NEW YORK (AdAge.com) -- In a potential boost for environmentally-minded marketing, Good Housekeeping is finally introducing its Green Good Housekeeping Seal with approvals for the first six beauty and cleaning products.
The green seal, a product of 18 months' development and dialogue with marketers and experts, isn't the first effort to certify products' environmental claims. But it may carry more weight with consumers who are already familiar with the 100-year-old Good Housekeeping seal.
A growing number of people want to bring their environmental values into their purchasing decisions, said Daniel Esty, director of the Center for Business and Environment at Yale University and author of "Green to Gold," a book about the relationship between successful business and good environmental practices.
"The research on green marketing that we are doing at Yale suggests that while a large number of people would like to buy green products, they often don't know which ones are the right ones to pick," Mr. Esty said. "The Good Housekeeping seal could be a major step forward in providing the critical information that the consuming public needs."
There are already critics; a recent article on Slate's business site, The Big Money, argued that both the new seal and the original are tainted by the requirement that products advertise in Good Housekeeping in order to be evaluated.
This has always been the chicken-and-egg knock against the program. The seal was originally developed as a way to assure readers the magazine stood behind all the products advertised with a money back warranty, so Good Housekeeping only evaluates a product if a company intends to advertise in its pages. That's not the same as buying the seal, although given the product standards most major manufacturers adhere to nowadays, it's rare that a product will be rejected outright. More often, Good Housekeeping will ask for a tweak of the ad copy to assure no benefits or claims are being exaggerated.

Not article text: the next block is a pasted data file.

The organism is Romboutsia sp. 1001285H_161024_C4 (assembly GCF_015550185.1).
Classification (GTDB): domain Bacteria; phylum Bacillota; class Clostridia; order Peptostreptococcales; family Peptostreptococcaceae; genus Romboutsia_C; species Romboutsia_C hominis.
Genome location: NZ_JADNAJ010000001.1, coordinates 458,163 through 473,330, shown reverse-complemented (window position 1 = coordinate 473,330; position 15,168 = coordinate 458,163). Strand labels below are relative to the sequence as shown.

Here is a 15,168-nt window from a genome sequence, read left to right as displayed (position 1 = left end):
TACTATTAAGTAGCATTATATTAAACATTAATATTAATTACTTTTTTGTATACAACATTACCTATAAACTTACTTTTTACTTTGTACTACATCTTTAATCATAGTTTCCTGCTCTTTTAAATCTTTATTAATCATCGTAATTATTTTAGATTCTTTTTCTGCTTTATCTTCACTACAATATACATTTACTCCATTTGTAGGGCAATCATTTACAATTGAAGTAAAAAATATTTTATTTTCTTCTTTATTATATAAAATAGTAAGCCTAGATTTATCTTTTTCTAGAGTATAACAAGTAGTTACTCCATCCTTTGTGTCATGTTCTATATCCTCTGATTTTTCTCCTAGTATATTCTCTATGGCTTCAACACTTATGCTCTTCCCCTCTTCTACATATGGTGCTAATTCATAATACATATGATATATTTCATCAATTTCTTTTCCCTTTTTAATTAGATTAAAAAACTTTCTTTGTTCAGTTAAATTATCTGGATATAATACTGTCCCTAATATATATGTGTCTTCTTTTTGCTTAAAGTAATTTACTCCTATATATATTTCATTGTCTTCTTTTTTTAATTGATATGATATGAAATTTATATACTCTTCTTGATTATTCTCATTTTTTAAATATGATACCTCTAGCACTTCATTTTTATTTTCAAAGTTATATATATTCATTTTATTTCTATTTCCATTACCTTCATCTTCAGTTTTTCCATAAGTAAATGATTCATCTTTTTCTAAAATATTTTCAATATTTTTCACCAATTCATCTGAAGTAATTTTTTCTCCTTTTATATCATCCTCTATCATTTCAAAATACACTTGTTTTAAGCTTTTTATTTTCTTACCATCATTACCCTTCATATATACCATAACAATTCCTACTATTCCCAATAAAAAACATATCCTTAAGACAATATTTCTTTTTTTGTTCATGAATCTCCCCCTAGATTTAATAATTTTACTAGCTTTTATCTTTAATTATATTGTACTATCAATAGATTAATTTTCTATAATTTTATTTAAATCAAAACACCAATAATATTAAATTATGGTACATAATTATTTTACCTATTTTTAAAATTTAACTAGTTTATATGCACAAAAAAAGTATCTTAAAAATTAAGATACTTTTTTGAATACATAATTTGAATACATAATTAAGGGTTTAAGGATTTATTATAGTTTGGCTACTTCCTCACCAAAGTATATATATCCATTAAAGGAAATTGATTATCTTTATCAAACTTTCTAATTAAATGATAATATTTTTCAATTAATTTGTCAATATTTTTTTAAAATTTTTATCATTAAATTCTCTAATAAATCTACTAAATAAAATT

The tests for the green seal, however, proved more complicated than for the original seal. It's one thing to say a product works as advertisers; it's another to say a product adheres to environmental standards -- which different people define differently.
But Mr. Esty, one of the advisers to Newsweek on its new green ranking of top companies, said the new seal seemed solid. "I think these folks have done a credible job of trying to factor in the right elements," he said.
Good Housekeeping's green criteria include the reduction of water use in the manufacturing process, energy efficiency in manufacturing as well as the product's actual use, ingredient and product safety, packaging reduction and the brand's corporate social responsibility efforts.
"There was a lot of decision-making about not only what we ask but how strongly we weigh different criteria," said Miriam Arond, director of the Good Housekeeping Research Institute, which worked with Brown & Wilmanns Environmental, a consulting company, as it went.
"It's been a very, very long process," Ms. Arond said. "We got a lot of input from a lot of people. We made sure with our beta companies that we were working with small companies as well as large firms, because we wanted to get an idea how easy or difficult it would be to access this information. And it's not just that we take their word for it; we ask for validation."
Sometimes marketers hadn't evaluated all the angles themselves yet, Ms. Arond added. "What we discovered was companies were learning things about themselves," she said.
The seal is rolling out in two product categories for now, beauty and cleaning. The first recipients are Johnson & Johnson's Aveeno Soothing Bath Treatment; Green Works' Natural Bathroom Cleaner, a Clorox product; Organic Wear 100% Natural Origin Tinted Moisturizer from Physicians Formula; and three cleaning products from the S.C. Johnson & Son brand Nature's Source.
Hearst Magazines' Good Housekeeping, of course, also hopes the seal will help attract consumers and advertisers. "It's developed as a service," said Patricia Haegele, senior VP and publisher.